As a child, we have these fantastic and pure experiences of love and excitement, wonderment, joy, adventure, and thrill. Whether you were riding bikes with your friends, exploring new spaces, playing sports, getting your first skates, or enjoying the holidays when you received many presents. The only thing that is more important than the memory is how this memory makes you feel.
Sensations and experiences are the best way to train your brain to adopt new states of mind. The brain learns through experience best, and words and memories are just ways to conjure up those experiences.
The best way to begin rewiring a new mindset and reverse obstacles that you might be experiencing right now is to ask yourself first, what is your biggest obstacle? For example, this could be a general feeling of mild depression*, so ask yourself what is the opposite of depression or sadness? I would say that joy is the opposite.
As you begin to guide your mind toward states of joy rather than states of sadness your brain will begin to learn this pattern and adopt it automatically over time, so long as you are consistent. Just like learning a new language or instrument you can do this with mood. Over time you become a more joyful person.
Unfortunately, the brain is stuck with the negativity bias, and our minds have evolved to grant a lot of power to this bias. This is how we survived the caveman days. Being fearful kept us alive, and to remember negative material and experiences also kept us alive.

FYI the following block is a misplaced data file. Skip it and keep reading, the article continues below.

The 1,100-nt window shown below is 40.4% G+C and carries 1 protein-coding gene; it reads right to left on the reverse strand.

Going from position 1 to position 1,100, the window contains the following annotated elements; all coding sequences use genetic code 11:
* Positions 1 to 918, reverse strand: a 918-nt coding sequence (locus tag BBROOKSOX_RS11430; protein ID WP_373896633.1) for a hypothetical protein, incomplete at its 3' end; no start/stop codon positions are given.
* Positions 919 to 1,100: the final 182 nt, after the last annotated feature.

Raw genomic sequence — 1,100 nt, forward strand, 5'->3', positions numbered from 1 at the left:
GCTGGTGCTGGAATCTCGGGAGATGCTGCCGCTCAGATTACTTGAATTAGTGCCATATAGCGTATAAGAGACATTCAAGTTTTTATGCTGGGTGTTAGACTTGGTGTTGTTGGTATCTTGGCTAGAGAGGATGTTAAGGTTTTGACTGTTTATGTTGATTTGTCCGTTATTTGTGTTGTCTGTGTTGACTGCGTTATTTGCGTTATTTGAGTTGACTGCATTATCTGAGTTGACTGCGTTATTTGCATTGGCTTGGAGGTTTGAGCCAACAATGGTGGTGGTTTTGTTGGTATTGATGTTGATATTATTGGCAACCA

Therefore our brain is like Velcro for bad and Teflon for good. Neuroscientists, however, have discovered through research in neuroplasticity, (the brain’s ability to reshape habits and patterns into new ones) that we can train the amygdala, which is the area of the brain that is most fearful, to not have much less control than it normally has on us.
This is exactly the kind of work that I do with my clients, rewiring old patterns in the brain which create obstacles for you. And replace them with new patterns that completely reshape your mindset for the better.
* Clinical depression is a serious illness, but there is help available.